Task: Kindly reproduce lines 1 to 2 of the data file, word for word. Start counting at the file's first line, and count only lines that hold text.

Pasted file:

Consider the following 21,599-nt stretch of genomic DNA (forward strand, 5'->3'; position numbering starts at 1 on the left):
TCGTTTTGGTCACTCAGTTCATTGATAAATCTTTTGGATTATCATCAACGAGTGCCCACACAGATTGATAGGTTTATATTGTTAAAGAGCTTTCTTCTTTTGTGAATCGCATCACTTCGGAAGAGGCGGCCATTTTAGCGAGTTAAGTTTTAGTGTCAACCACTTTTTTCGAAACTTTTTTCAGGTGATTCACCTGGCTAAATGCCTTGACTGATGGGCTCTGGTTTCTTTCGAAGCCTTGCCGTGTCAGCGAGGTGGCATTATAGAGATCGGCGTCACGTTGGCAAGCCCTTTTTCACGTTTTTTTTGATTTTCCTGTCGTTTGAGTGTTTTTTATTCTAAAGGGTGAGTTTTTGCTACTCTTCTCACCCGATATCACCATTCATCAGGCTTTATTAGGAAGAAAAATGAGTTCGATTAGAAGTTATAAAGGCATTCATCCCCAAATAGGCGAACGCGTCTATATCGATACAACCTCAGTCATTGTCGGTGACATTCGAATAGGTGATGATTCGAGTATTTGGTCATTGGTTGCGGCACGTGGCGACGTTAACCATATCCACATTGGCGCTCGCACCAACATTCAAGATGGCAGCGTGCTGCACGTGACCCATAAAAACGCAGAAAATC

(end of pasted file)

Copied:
Consider the following 21,599-nt stretch of genomic DNA (forward strand, 5'->3'; position numbering starts at 1 on the left):
TCGTTTTGGTCACTCAGTTCATTGATAAATCTTTTGGATTATCATCAACGAGTGCCCACACAGATTGATAGGTTTATATTGTTAAAGAGCTTTCTTCTTTTGTGAATCGCATCACTTCGGAAGAGGCGGCCATTTTAGCGAGTTAAGTTTTAGTGTCAACCACTTTTTTCGAAACTTTTTTCAGGTGATTCACCTGGCTAAATGCCTTGACTGATGGGCTCTGGTTTCTTTCGAAGCCTTGCCGTGTCAGCGAGGTGGCATTATAGAGATCGGCGTCACGTTGGCAAGCCCTTTTTCACGTTTTTTTTGATTTTCCTGTCGTTTGAGTGTTTTTTATTCTAAAGGGTGAGTTTTTGCTACTCTTCTCACCCGATATCACCATTCATCAGGCTTTATTAGGAAGAAAAATGAGTTCGATTAGAAGTTATAAAGGCATTCATCCCCAAATAGGCGAACGCGTCTATATCGATACAACCTCAGTCATTGTCGGTGACATTCGAATAGGTGATGATTCGAGTATTTGGTCATTGGTTGCGGCACGTGGCGACGTTAACCATATCCACATTGGCGCTCGCACCAACATTCAAGATGGCAGCGTGCTGCACGTGACCCATAAAAACGCAGAAAATC